• To start off, this was a very good read! I think you caught exactly the right words to describe this amazing little comic to both those new or associated with Axis Powers Hetalia, so kudos to you! <3

    On another note, I think I agree with you on how those uneducated on the events these plots take place are not getting the full picture. I mean, just the other day I was introduced to the pathetic Italy in the comic and was downright laughing since I had been taught of the events of WWII and Mussolini’s pathetic attempt of being a strong part of the war (and no offence, Mussi, but you really were the punchline of all dictators XD ). But to those who haven’t yet reached this part of history or never will (or aren’t as big as a History dork as I) probably will not find it as amusing and the comic may lose some of it’s comedy due to that.

    One point I did not agree on was that it can be insulting or create prejudices. We’ve (as in all the countries that were involved and what not) all grown since those horrid times that we should have enough maturity as a world together to get past some of the sterotypes or little jokes and just laugh. Now I can imagine some of the jokes or comments she leaves about her work could strike a nerve: such as Russia being more evil than the cursed Busby Stoop Chair, China making cheap imitations of beloved cartoon characters, or American ghosts being “flashy and wanting attention even after death”. But honestly, we should at least laugh at how sterotypical it is, be humble or at least admit some of these facts are true (America: We know we’re attention hogs and love sticking our noses into other people’s buisness, it’s a habit not all of us are proud of; Russia: It’s not evil, but in truth it’s rather intimidating and has not had the best reputation [with both other countries and its own people]; China: They do make cheap imitations of everything. I have personally witnessed this when visiting Bangkok. it’s pretty bad ).

    Though in the end it’s a comic and all it’s ment is to bring humor. If it’s too insulting to someone they could choose not to read it. If the person reading it has had no background information on the evenets but enjoy the comic, let them do so! Obviously this work can’t replace text books, but if it at leasts gets someone INTERESTED in the past of other countriesand the events… isn’t that a good thing?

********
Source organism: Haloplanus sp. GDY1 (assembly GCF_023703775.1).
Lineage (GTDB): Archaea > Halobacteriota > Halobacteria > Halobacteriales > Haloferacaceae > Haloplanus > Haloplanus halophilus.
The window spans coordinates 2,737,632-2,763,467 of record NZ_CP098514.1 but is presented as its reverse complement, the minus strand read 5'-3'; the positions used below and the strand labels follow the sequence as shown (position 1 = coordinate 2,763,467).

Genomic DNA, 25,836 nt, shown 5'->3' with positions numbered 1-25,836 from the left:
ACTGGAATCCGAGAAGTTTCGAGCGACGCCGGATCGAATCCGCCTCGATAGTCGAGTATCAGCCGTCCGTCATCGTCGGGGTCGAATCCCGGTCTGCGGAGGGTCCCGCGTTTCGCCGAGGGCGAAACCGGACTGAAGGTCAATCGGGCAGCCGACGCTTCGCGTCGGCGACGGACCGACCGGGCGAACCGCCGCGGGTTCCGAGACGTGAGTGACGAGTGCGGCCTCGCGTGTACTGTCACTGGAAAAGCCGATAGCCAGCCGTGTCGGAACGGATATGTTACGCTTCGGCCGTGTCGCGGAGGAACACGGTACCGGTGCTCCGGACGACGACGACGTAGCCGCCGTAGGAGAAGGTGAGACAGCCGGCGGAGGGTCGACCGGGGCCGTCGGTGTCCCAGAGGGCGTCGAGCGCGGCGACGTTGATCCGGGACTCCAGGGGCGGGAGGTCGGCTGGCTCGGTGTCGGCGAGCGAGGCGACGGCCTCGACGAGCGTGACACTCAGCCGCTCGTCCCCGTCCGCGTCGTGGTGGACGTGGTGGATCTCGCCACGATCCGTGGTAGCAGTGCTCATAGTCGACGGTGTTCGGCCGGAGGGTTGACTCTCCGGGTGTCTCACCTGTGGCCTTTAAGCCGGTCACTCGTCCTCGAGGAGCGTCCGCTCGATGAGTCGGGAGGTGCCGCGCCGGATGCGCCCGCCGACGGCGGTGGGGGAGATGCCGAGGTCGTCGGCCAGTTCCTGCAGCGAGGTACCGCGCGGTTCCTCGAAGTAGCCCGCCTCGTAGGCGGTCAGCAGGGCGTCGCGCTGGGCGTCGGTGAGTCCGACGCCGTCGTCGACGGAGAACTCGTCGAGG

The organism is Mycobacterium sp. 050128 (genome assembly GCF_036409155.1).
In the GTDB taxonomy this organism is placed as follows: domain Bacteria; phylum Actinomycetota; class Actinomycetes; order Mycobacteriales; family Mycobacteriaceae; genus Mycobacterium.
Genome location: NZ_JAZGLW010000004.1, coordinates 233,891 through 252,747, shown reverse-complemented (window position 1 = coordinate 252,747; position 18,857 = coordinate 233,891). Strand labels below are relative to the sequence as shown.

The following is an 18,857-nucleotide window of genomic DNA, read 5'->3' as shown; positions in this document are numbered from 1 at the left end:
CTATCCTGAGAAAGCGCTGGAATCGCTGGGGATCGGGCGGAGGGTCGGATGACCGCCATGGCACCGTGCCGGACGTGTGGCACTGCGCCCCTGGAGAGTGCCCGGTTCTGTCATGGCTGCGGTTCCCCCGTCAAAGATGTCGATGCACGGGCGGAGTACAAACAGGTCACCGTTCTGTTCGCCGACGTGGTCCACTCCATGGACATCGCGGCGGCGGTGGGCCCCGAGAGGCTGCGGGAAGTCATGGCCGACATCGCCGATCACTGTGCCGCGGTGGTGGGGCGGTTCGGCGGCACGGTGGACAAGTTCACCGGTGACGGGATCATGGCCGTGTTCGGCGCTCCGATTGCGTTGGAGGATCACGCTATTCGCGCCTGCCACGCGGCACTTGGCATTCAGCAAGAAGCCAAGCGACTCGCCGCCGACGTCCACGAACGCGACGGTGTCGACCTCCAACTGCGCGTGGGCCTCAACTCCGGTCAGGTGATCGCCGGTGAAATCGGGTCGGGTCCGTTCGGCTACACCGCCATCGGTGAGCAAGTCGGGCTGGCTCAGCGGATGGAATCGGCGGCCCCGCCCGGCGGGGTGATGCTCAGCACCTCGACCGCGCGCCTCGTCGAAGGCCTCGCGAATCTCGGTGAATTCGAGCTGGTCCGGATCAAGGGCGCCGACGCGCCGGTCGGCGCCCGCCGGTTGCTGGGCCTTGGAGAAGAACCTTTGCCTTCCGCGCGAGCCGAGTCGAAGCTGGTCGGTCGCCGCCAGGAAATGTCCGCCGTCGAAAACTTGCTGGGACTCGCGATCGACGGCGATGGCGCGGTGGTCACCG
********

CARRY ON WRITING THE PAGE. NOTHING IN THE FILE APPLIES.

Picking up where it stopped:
I don’t think it really should be taken too seriously (Hell, why am I writing an entire essay/comment on it then?! XD) and let’s hope that others will see this too and not take it so personally.

    (Phew) Anyway, good write, keep it up! Hope I didn’t kill your eyes from such a long post!;

  • I stumbled on this a few days ago but I can hardly find the scanlations so I appreciate the link.

    yeah, this is an interesting comic, but I don’t worry too much about the way it alters history -comedy, if it does not offend, doesn’t affect folks as much. Basically I feel that it has a part in this story. Doesn’t help that the characters are at least in part based on stereotypes >_<

    Also, considering there are still prejudices hanging around it may do people good to see other countries in another light, to at least expose people to something other than a sense of “otherness” that many people may feel around those of other nations. I mean…I’ve never seen something like this before, and I’d like to give it a chance before I make assumptions, you know?

  • I’d like to read this, but I’m in the US and I haven’t heard of it. Do you know if there’s any way I could read this on the internet? It sounds really good, although as you said, thr steretypes might offend some. I’d like to see for myself.


  • Yeah. I heard about the animation. I think the reception’s really great, but again, especially with Japan’s knack for information buffering when it comes to history, this might touch up a lot of sensitivities.

    For one, I heard that some of the strip in the recently published version of the webcomic were changed. ;3; Makes you wonder, really…

    Thanks for reading. And wow… that was quick response. (*w* )

  • What a great post. I’d heard about this but never bothered to figure out what the deal was. I’m definitely going to take a look at it now though I’ll have to brush up on my history first.

    Oh and you may already know this but it was announced a while ago that Studio Deen are turning it into an anime. I’m pretty sure this will be one title we can count on never, ever being licensed.

Leave a Reply

Your email address will not be published. Required fields are marked *

%d bloggers like this: